In the world of digital PR relevancy is everything. We asked Freelance Digital PR Manager Jennifer Jordan, of Jennifer Jordan PR, how PRs can achieve maximum relevancy.
Why is relevancy so important for digital PRs?
Relevancy is key when ideating for campaigns as you have to consider the area in which you’d like to build your client’s authority, alongside factoring in where their potential client base is. If your content campaign idea is focused on a completely different industry to your client, with not even a wider industry connection (for example, leisure or technology) then you’re missing a big opportunity to build authority in this area.
From a Google perspective, search engines use relevancy of links and content when it comes to understanding a website – therefore, it plays a big role in ranking factors. If the content and links are aligned with the website offering, then there’s a greater chance of your client being seen by their target audience. If your client wishes to rank for certain topics or keywords, this can be your starting point.
What tips and tricks would you recommend for relevancy in campaigns?
Firstly, I look at our target publications and what content they cover, as this can be a good indicator that we are on the right track with our campaign ideas. If your client’s dream publication is Ideal Home, spend some time researching the type of home related coverage they prefer to take – is it future or current trend pieces? Or lists based on data?
It’s vital to consider the target demographic of your content campaign as it also needs to be relevant to them. Ask yourself if your target audience will find this piece of content useful or interesting.
I’m a big fan of creating mind maps when ideating for campaigns. This means that you can start with the client industry (or industries if they cover multiple) in the centre of your thought process, and work outwards with your ideas, in order to visually keep yourself on track with relevancy. If you’re straying too far away from the client niche or industry, you can go back to the starting point and take another look.
Finally, keeping up with the current newscycle is imperative for keeping proactive and reactive campaigns relevant. Pitching a campaign about dealing with hayfever symptoms at the end of August when the health journalists have moved on to more autumnal topics will be a waste of your time. You could focus your time on newsjacking current trending issues if your client has expertise in the area being discussed in order to provide industry opinion and gain further authority.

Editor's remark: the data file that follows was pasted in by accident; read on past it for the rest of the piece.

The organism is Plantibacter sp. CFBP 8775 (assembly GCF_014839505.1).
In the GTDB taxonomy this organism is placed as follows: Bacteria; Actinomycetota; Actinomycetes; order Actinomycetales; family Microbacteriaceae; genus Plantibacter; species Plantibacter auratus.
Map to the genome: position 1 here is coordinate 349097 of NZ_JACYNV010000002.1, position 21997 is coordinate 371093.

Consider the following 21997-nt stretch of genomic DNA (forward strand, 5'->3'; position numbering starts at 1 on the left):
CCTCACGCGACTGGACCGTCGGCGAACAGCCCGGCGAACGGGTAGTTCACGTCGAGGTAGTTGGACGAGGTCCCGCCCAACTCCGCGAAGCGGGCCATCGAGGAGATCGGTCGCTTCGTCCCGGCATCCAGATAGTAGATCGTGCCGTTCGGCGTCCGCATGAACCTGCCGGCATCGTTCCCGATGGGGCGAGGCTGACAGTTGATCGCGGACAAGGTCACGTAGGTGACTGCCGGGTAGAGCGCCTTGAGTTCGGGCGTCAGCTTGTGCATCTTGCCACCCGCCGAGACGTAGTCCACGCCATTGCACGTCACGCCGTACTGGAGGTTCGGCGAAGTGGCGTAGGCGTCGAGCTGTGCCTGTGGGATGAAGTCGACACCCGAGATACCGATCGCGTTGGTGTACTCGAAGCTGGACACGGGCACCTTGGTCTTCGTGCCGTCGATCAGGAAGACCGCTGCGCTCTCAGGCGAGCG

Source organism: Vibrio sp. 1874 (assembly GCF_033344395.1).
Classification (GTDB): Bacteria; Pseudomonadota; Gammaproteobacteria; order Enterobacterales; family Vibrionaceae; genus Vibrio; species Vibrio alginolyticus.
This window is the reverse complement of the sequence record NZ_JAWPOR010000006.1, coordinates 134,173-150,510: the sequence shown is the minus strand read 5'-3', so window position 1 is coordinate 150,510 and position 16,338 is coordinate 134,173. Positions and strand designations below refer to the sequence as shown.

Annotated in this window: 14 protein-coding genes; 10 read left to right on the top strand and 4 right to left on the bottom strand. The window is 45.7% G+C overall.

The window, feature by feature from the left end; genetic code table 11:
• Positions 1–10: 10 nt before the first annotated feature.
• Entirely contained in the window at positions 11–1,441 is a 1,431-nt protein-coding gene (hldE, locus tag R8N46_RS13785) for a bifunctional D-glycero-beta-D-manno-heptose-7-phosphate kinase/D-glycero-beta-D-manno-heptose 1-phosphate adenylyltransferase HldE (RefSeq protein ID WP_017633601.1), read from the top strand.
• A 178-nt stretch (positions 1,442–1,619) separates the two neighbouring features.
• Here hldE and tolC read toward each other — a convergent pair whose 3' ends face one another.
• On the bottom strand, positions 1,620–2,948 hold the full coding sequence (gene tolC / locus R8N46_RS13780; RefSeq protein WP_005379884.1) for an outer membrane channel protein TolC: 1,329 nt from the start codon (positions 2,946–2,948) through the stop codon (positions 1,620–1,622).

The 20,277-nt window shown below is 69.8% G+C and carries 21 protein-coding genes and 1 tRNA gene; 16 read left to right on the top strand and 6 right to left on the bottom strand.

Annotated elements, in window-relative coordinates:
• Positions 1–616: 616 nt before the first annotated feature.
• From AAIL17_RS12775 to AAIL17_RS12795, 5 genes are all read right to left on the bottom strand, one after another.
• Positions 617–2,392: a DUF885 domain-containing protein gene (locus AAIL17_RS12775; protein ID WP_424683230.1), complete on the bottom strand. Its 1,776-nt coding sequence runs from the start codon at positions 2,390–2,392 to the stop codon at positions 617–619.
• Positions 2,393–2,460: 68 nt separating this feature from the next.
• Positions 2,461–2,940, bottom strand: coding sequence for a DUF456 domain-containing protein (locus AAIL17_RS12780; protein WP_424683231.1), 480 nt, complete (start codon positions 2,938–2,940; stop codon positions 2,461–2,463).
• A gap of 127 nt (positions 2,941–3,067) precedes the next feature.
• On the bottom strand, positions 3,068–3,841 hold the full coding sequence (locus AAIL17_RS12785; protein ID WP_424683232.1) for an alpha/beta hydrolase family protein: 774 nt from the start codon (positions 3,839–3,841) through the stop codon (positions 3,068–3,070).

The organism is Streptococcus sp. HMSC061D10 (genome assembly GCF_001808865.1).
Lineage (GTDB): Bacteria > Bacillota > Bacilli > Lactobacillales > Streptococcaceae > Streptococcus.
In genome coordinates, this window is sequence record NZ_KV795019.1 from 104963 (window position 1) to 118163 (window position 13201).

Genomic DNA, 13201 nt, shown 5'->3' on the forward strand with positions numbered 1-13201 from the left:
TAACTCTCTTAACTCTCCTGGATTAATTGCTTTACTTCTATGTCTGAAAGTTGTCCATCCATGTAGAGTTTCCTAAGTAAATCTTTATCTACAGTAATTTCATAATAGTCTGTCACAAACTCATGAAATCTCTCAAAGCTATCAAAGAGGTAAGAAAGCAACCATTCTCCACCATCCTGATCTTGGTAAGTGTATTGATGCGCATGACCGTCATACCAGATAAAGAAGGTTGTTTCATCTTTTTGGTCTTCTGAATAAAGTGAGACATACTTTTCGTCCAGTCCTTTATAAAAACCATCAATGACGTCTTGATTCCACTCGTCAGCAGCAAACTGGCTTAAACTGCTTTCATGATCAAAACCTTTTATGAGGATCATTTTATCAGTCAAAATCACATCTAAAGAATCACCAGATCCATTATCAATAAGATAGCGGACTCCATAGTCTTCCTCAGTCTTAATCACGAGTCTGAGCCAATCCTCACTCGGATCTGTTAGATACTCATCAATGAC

How can PRs draw a line between a related topic and irrelevant topic?
Simply put, just because the topic is related to your client industry, it may not mean that it is a relevant campaign to their brand and their objectives. For example, a homeware client would be great for home related campaigns, however they probably should not provide advice on checking your boiler or guttering!
How can PRs better communicate to brands the balance between topical PR campaigns and keeping them on-brand?
Journalists will seek experts in the actual field for their articles in order to preserve accuracy and authority on the subject they are writing about. Pitching a fashion brand spokesperson as an expert on sleep to a journalist will not be considered and you can ultimately risk tarnishing the client’s reputation, and even your relationship with journalists.
How can brands be clearer with PRs on how to identify relevant brand audiences?
Ask if your freelancer or digital PR agency is available for an onboarding call or if they have a discovery document in place already to help them learn more about the brand before tackling any work. This sets out expectations early on and showcases brand objectives, messaging and dream publications. Sharing customer demographics data is also a big help when identifying an audience and will signal where the audience is likely to be online and what content they may be seeking.
What other advice do you have for PRs?
I’d always recommend doing some thorough competitor research analysis to discover what campaigns are already being done in the similar industry to your client, and where they are gaining coverage. Use this to inform your strategy and target the same publications, and look at titles where key players in the industry are getting links and where your clients currently are not featured. This should also assist with campaign relevancy.
DIGITAL PR MANAGER
Jennifer has worked at top agencies for 8+ years in the North East of England. As a freelancer she provides SEO content writing and digital PR services to brands.